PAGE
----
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AlertMe Inks First Utility Trial With British Gas

AlertMeimage1Over its 3-year lifetime, Cambridge, UK-based home energy management startup AlertMe has managed to develop a slick hardware design and become one of the first startups to sell its gear to customers. In the past several months since the company decided to focus predominantly on utility sales, however, it had not announced any utility deals. But on Monday morning AlertMe plans to announce a baby step in that direction — it has scored a partnership with a division of one of the largest residential suppliers of gas and electricity in the UK, British Gas, to do a trial using AlertMe’s energy management kit.

AlertMe hinted at the deal last month and told us it had been “working closely with some of the largest UK utilities and service providers, which we expect to convert to major strategic relationships in the near term.” The trial with British Gas will first focus specifically on a heating system that can be controlled remotely, enabling home owners to turn on/off, up/down their home heat from any broadband-connected device, like a PC or cell phone. British Gas is offering AlertMe gear as a voluntary option, and customers will actually have to pay for the upfront hardware as well as a recurring subscription service fee. The trial is supposed to start by the end of 2009.

AlertMe wouldn’t expand on the size of the trial or pricing of the gear and service. But when it comes to energy management products these days, utility trials are a dime a dozen. A lot of utilities are in the process of “sampling” — doing several small pilot deals with a lot of experimental companies. As a result, venture capitalists have been struggling to see past the initial lure of the smart home trial to identify the true leaders in the space.

Ultimately the most progressive utilities are using open networks and standards so that they can offer their customers any third-party application available. As the executive director of German utility Yello Strom, Martin Vesper, and the vice president of customer solutions for San Diego Gas & Electric, Hal Snyder, have told us: Whatever our customers want to use to manage energy consumption, we’ll offer it, whether that’s Google’s (s GOOG) PowerMeter, Microsoft’s (s MSFT) Hohm, or products from various gear makers.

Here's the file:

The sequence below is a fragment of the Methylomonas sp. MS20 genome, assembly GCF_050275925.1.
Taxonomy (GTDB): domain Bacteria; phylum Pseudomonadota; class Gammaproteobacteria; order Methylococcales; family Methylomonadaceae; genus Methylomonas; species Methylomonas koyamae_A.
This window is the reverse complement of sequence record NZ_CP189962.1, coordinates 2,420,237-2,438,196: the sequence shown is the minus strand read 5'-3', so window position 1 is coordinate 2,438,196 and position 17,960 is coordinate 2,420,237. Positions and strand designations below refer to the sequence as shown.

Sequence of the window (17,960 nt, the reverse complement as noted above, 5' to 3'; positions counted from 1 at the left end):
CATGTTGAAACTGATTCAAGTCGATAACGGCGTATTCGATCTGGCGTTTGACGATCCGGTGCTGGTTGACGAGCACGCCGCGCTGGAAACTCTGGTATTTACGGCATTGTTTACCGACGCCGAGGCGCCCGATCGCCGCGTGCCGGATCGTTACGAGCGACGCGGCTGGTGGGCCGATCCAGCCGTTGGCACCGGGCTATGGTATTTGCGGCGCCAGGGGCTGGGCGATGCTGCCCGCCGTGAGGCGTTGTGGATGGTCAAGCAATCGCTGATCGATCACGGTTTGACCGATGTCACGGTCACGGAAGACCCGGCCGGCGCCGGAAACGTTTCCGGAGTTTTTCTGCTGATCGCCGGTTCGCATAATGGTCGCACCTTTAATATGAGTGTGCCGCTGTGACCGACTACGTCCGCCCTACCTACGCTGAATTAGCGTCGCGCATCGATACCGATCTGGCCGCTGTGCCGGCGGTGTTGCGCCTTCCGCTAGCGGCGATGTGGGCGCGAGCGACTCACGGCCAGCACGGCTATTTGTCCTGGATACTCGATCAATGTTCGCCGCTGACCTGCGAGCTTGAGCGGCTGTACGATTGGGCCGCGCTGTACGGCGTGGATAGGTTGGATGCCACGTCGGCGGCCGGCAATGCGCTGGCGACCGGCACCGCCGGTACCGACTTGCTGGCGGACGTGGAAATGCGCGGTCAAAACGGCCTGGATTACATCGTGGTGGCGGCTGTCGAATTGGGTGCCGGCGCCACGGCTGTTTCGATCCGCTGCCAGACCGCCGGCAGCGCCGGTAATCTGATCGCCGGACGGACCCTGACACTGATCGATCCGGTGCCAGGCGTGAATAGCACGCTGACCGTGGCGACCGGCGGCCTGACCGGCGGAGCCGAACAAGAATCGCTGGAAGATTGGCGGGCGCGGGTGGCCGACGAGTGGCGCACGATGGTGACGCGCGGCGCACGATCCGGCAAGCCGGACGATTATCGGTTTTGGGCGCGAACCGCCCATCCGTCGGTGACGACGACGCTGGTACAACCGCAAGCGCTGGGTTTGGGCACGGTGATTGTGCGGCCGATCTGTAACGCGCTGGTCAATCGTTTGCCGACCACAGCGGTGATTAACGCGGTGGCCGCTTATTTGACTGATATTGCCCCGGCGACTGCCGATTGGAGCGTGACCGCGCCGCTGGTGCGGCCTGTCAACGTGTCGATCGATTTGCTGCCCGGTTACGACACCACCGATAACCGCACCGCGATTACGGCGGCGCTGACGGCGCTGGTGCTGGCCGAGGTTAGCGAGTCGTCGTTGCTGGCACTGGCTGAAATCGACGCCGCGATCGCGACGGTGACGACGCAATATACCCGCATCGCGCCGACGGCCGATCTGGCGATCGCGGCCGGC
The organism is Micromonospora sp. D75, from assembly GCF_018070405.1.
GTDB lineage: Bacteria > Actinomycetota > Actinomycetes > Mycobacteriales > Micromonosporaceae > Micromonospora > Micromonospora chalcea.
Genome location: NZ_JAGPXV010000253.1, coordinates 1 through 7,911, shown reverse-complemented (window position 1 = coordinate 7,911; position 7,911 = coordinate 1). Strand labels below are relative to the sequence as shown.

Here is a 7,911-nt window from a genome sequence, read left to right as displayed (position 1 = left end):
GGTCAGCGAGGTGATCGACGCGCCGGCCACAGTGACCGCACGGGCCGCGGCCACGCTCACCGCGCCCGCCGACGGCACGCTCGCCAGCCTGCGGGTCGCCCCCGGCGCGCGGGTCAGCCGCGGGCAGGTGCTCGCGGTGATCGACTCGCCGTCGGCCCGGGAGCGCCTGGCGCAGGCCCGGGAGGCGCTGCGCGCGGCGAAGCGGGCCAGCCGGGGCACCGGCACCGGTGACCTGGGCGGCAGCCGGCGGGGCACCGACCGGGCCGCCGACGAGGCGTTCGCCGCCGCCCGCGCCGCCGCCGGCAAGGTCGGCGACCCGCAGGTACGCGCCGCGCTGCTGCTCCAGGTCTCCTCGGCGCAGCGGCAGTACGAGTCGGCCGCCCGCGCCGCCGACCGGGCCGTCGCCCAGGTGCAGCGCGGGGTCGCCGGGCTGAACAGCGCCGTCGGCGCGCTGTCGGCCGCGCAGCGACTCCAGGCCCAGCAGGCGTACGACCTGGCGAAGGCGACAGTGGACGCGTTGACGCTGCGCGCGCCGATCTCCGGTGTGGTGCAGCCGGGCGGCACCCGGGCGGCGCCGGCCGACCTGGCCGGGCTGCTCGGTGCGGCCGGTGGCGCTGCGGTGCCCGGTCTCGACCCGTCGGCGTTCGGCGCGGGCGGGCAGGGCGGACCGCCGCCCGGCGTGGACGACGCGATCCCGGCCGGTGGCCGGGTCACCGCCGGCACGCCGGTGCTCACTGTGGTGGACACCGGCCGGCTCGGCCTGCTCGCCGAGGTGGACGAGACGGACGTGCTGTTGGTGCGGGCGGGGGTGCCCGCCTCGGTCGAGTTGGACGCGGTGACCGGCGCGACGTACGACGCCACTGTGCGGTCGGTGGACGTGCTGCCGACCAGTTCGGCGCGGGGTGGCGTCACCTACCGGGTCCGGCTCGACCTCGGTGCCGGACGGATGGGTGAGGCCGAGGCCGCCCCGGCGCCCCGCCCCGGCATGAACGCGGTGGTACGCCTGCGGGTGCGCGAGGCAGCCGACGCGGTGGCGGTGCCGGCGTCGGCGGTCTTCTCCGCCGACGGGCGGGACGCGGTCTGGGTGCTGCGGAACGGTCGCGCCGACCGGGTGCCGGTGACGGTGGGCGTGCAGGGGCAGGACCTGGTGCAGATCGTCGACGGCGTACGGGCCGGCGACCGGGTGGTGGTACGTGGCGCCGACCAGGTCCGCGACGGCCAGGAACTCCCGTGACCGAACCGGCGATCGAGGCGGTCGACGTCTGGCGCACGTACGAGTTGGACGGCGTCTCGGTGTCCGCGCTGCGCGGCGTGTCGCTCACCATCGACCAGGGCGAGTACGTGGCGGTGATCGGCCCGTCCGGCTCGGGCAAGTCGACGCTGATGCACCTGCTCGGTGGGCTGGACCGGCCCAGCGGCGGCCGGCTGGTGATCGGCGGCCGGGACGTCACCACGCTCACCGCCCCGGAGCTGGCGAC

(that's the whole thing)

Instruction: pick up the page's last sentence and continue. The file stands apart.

AlertMe’s wireless network energy kit is connected to the Internet via the customer’s home broadband connection and doesn’t need a smart meter, both of which make it particularly easy for a trial — no additional utility-installed infrastructure is needed. AlertMe’s energy kit includes technology for a home wireless network, sensors and smart plugs to control appliances and can cost between £149.00 ($243) and £399 ($650), plus £9.99 ($14.09) per month, depending on the size and features. The company recently closed a Series B round of £8 million ($13.04 million) from Good Energies, Index Ventures, SET Partners and VantagePoint Venture Partners.

5 Responses to “AlertMe Inks First Utility Trial With British Gas”

  1. apparently i can leave the link here in the comments. search youtube for “AlertMe – I’ve got something new”, you’ll see what AlertMe has really been up to over the last three years.

  2. I was recently given the opportunity to review a Green Smart Power Strip, intended for saving energy in a home computing environment. The principle is sound, the master outlet will turn off other outlets when it is not being used. Reading your article, I see this smart power concept being extended to include a wireless communications capability. As a technologist I like technical solutions to energy issues. But here is the problem: In our study which can be read on our web site – – Vampire Power Facts we find that there is zero energy to be saved using this smart strip in a typical home office. Laptops have built in speakers so they do not need turning off. The printers do not do well re-initializing each time the laptop sleeps, and are better left turned off. The energy savings opportunities are in the laptops power manager, closing the screen saver, screen brightness, office lighting, and not printing extra pages. Good for paper reduction. None of these need technology, they need educations and user awareness. I do hope we can pick up on this smart power management “thing” and winkle out the technologies looking for a problem that is better recognized as user bad behavior. We did not fix the litter problem by making automated trash removers that zapped wherever we dropped, why are we wanting to do the equivalent for the careless leaving of a light on? Finding that the smart strip used 1.9 Watts continuously to do this “not useful” work was the final insult ….